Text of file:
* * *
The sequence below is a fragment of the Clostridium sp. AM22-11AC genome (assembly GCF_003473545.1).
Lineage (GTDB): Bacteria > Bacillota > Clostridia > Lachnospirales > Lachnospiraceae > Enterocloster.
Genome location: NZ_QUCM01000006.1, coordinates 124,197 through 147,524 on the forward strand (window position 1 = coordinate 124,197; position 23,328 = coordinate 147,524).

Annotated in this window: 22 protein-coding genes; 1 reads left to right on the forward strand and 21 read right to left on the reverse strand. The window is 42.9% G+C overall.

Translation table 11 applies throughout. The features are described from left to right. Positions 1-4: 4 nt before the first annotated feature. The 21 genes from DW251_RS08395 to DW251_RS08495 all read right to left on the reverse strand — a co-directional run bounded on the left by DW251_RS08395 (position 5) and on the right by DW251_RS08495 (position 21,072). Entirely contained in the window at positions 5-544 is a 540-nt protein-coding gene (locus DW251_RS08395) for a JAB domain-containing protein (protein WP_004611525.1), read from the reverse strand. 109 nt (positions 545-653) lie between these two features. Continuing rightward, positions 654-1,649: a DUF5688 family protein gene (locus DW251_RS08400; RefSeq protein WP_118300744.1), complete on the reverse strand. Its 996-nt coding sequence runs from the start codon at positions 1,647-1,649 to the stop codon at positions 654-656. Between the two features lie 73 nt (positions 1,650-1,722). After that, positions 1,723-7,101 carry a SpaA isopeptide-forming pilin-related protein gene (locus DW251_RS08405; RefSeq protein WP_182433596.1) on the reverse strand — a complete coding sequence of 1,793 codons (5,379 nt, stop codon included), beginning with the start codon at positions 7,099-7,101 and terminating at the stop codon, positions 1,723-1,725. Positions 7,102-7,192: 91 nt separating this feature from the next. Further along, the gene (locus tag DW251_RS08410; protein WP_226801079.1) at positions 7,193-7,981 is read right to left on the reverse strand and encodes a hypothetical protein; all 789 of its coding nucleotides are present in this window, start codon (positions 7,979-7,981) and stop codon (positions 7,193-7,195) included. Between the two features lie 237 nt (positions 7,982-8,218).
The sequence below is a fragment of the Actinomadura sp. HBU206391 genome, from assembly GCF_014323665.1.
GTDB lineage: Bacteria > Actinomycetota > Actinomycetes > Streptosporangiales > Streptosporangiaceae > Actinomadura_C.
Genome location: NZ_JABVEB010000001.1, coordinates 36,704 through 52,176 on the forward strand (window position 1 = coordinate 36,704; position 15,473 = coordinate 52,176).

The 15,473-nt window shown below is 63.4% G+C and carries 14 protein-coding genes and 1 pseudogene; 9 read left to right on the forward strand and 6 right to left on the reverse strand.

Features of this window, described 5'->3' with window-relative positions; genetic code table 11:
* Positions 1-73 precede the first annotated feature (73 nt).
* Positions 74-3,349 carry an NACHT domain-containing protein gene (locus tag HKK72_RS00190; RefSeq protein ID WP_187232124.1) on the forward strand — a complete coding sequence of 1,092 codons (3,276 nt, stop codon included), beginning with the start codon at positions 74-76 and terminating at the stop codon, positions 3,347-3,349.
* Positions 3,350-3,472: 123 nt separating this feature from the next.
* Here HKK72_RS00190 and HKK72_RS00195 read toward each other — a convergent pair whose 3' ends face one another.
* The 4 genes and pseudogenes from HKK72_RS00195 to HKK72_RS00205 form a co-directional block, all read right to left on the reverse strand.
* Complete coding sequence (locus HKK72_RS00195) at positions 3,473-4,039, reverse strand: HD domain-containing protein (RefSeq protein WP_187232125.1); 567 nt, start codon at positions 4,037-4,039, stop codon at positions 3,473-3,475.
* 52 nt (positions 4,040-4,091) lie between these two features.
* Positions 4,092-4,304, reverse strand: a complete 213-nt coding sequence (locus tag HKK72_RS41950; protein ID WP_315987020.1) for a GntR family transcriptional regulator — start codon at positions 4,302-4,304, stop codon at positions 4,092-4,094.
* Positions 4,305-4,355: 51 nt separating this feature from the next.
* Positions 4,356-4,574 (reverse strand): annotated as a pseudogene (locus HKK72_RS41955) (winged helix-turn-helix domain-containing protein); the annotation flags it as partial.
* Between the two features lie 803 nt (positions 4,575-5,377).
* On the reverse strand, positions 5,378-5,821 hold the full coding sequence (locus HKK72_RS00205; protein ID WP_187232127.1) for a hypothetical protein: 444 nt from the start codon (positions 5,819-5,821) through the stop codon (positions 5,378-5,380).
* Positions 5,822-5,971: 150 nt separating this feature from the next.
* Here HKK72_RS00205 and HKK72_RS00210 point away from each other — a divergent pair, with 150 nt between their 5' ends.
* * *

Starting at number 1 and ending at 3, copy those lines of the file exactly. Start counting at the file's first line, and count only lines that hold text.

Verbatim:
The sequence below is a fragment of the Clostridium sp. AM22-11AC genome (assembly GCF_003473545.1).
Lineage (GTDB): Bacteria > Bacillota > Clostridia > Lachnospirales > Lachnospiraceae > Enterocloster.
Genome location: NZ_QUCM01000006.1, coordinates 124,197 through 147,524 on the forward strand (window position 1 = coordinate 124,197; position 23,328 = coordinate 147,524).